Coaches back 20 minute red card after Barrett incident

The All Blacks cruised to victory as they defeated the Wallabies at Optus Stadium

Whilst they haven't seen eye-to-eye in the build-up, the Wallabies and All Blacks have found some common ground as they support 20-minute red cards after Jordie Barrett was sent off in the third Test.

Barrett was issued a red card in the 27th minute of the All Blacks 38-21 victory at Optus Stadium after collecting Marika Koroibete in the head with his boot whilst taking a high ball.

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Under new laws trialled for The Rugby Championship, Ian Foster's men were able to replace Barrett after 20 minutes with Damian McKenzie, who almost made an instant impact if not for an errand drop in the build-up to what looked like an incredible try.

Foster believes that whilst he disagreed with the ruling, the new 20-minute law regarding red cards ensured the effects weren't as devastating despite outscoring the Wallabies during the period.

"It's why all the SANZAAR countries are pretty united in wanting to carry on this global trial," Foster said after the match. 

"We were a keen supporter of that even before the games. Today's event probably justifies it."

Barrett is now facing a potential suspension, but Foster indicated that the All Blacks would fight the charge.

"I was pretty surprised to be honest (that he got the red card)," Foster said. 

"We'll go and have a good look at it, but certainly we'll be putting together a case for that one.

"He just lost balance and you could see he tilted and you could see what happened (next).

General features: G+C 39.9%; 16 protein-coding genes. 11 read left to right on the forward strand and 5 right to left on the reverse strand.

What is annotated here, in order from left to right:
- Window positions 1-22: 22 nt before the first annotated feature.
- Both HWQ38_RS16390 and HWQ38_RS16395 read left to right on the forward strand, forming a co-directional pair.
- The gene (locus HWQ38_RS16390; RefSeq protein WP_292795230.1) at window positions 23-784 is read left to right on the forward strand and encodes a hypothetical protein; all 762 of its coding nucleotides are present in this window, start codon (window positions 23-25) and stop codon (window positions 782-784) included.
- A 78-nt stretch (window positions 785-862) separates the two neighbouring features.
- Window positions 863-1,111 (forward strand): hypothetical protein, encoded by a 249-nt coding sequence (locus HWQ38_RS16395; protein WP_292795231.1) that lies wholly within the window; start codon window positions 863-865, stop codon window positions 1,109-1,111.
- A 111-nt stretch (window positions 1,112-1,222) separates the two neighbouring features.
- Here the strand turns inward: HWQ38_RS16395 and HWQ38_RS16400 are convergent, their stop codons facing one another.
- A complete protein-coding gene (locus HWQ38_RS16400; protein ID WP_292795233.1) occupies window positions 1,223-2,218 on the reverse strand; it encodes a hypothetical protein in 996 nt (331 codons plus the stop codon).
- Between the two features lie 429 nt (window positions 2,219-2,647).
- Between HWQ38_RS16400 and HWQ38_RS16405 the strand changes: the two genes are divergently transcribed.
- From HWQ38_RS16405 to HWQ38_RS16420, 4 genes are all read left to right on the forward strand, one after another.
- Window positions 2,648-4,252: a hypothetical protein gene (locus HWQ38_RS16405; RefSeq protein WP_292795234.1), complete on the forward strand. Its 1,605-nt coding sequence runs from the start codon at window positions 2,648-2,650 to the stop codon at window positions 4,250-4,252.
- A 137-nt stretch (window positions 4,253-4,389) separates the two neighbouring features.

"I feel for the refs in situations like this, because technically they saw things and they make their decisions. I get all that. Have we got a technique problem – no."


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Earlier in the year, the Wallabies and coach Dave Rennie faced a similar scenario without the new law as Koroibete was the one on the wrong side of the referee for a high shot during their third Test victory over France.

Koroibete was sent off after just five minutes, leaving the Wallabies stranded with 14 men despite World Rugby reversing the red card after the contest.

With the incident fresh in his mind, Rennie backed the new law along with the issuing of the red card.

“I think it’s good that we’ve got a 20 minute red card at the moment because it’s certainly not malicious,” Rennie added. “But based on law, when you field a ball and you kick your foot out and kick someone in the head, there’s got to be repercussions for that.

“I think that decision is probably accurate and the fact it’s only 20 minutes is a good thing.”

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